Medicinal Mushrooms – What They Are & Why You Should Take Them
There are over 50,000 species of mushroom! (That includes yeasts and fungi.) Some are psychoactive, some poisonous, and some are beneficial to our health. Some even SAVE lives! Penicillin was developed from a fungus and has saved over 200 million lives. Mushrooms have consistently shown their use at least as far back as the time of the Egyptians.
But which mushrooms should you use? Of all the mushrooms that effectively boost our health, these six are universally considered to be the most powerful and beneficial: Reishi, Lion’s Mane, Cordyceps, Chaga, Shiitake and Maitake. Each of these mushrooms have a unique history that we’re excited to share with you.
The mushrooms are saturated with triterpenes and polysaccharides.(2) Triterpenes reduce oxidative stress and boosts vital organ functions. Polysaccharides act as prebiotics in the digestive system, they are anti-inflammatory, antioxidative, and immune boosting.(3) While it won’t make you immortal, Reishi mushrooms can help bolster the immune system and improve blood sugar levels, and may also reduce fatigue, depression, anxiety, and inflammation, and increase stamina.
There are a couple key ingredients in Lion’s Mane that enable it to boost your cognitive skills. Part of the power comes from the terpenoid compounds hericenones and erinacines. Both groups of substances easily cross the blood-brain barrier and have been found to have neurotrophic and in some cases neuroprotective effects.(4) In other words, these compounds stimulate the Nerve Growth Factor, which plays an essential role in the protection and maintenance of nerve cells, including brain cells.
Cordyceps are high in beta-glucans and contain compounds called Cordycepin. Both of these contribute to the Cordyceps anti-inflammatory, immunomodulating, and antiviral properties. Cordyceps may also help boost energy, libido, help with respiratory ailments and improve exercise performance. (5)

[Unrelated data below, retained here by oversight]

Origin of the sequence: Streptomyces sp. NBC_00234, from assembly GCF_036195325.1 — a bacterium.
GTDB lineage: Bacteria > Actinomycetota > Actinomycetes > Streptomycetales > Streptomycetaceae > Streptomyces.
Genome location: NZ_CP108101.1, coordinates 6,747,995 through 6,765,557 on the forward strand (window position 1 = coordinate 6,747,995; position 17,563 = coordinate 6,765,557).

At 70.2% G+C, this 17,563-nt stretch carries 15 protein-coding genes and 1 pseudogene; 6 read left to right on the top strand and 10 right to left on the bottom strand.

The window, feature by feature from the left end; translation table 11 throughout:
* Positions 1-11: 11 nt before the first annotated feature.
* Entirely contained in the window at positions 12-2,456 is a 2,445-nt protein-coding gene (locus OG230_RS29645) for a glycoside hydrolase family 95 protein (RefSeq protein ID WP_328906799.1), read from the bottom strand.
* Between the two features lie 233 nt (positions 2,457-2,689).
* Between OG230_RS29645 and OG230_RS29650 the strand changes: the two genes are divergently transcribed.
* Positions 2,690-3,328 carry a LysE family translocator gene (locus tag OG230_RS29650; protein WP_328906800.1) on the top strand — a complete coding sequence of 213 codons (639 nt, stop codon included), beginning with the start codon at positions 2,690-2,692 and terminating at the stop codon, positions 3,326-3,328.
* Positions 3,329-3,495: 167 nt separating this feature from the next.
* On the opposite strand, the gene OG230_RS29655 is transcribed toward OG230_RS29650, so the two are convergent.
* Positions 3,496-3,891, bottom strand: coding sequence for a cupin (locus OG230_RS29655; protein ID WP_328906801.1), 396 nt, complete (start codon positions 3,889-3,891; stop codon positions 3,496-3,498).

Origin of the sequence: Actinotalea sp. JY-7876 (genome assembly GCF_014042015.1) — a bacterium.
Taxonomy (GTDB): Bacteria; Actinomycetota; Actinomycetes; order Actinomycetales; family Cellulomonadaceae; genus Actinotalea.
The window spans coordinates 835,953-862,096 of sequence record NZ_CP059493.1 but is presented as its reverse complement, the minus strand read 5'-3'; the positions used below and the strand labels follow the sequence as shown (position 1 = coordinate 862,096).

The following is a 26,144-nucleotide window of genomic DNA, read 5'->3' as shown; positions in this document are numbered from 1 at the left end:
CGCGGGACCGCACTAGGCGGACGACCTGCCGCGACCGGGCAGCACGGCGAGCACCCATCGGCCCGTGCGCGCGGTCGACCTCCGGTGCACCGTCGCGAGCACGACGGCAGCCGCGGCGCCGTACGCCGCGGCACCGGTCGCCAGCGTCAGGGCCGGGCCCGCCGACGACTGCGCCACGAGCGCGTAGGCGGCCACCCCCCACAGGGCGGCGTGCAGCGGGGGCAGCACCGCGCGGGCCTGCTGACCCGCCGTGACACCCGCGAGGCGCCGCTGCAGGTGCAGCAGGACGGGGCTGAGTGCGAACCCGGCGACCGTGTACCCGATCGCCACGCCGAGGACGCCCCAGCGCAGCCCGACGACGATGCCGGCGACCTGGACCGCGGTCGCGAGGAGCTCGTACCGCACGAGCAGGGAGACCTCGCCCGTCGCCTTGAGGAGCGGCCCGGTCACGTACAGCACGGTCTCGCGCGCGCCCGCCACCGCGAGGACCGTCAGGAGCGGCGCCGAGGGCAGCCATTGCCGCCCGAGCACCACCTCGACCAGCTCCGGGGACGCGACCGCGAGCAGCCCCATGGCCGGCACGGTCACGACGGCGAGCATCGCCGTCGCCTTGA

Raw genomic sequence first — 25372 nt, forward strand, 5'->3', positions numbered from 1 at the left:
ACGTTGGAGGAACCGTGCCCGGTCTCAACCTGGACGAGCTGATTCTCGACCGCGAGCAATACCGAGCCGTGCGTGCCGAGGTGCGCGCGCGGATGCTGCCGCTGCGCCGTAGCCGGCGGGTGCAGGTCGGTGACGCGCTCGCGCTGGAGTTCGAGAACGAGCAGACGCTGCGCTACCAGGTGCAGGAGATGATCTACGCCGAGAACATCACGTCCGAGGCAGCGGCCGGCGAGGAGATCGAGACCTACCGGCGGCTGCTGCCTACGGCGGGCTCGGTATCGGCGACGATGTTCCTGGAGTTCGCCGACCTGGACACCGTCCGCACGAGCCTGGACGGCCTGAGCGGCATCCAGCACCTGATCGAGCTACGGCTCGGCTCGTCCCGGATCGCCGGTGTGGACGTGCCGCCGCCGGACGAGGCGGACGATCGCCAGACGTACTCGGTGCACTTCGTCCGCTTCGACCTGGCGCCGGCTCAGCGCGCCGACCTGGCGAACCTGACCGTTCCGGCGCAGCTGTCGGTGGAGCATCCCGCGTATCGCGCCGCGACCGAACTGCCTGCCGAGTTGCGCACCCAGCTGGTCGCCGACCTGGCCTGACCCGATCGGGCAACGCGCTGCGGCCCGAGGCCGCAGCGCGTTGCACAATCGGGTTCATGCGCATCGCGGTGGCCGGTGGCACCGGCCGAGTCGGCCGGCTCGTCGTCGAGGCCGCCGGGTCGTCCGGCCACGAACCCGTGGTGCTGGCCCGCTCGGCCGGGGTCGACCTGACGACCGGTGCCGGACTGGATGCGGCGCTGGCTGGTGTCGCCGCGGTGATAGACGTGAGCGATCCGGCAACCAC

Not to be confused with its eerie look alike, the “black knot fungus”, the chaga mushroom has a beautiful golden core beneath its charcoal looking exterior. The charcoal exterior of the chaga mushroom has a high concentration of antioxidants, polysaccharides, flavonoids, and betulin. These give the mushroom its anti-inflammatory and immune boosting properties. The soft inside contains lanostances, a bioactive compound that has anti-candida and antibacterial properties.
As it’s grown in popularity, shiitake has become the second most cultivated mushroom in the United States, but it’s been celebrated in Asia for over a thousand years because of its healing properties. Native to the mountains of China, Japan, Taiwan, and Indonesia, Shiitake is a potent source of natural copper, a mineral known to support cardiovascular health, bones, and immunity. It also contains eritadenine, which lowers blood cholesterol, and lentinan, beta-glucan that can reduce tumors through its immunostimulant properties.
The Maitake mushrooms have a high concentration of antioxidants and beta-glucans which helps with immune support. Research has also shown that it may help to lower cholesterol, decrease blood pressure and help maintain or even lose weight – all of which are good for your heart.(6)
Each of these mushrooms have shown immune support benefits but also have their own unique flourish to help you heal the effects of age, brain, energy, and heart. Adding any of these mushrooms to your diet can be beneficial to your health, helping you heal and grow, internally and wholly.
2. Chiu HF et al. Triterpenoids and polysaccharide peptides-enriched Ganoderma lucidum: a randomized, double-blind placebo-controlled crossover study of its antioxidation and hepatoprotective efficacy in healthy volunteers. Pharmaceutical Biology 2017 Dec; 55(1) 1041
3. Friedman, Mendel. “Mushroom Polysaccharides: Chemistry and Antiobesity, Antidiabetes, Anticancer, and Antibiotic Properties in Cells, Rodents, and Humans.” Foods 5.4 (2016): 80. Crossref. Web. .
4. Wong, Kah-Hui et al. “Peripheral Nerve Regeneration Following Crush Injury to Rat Peroneal Nerve by Aqueous Extract of Medicinal Mushroom Hericium erinaceus (Bull.: Fr) Pers. (Aphyllophoromycetideae).” Evidence-based complementary and alternative medicine : eCAM vol. 2011 (2011): 580752. doi:10.1093/ecam/neq062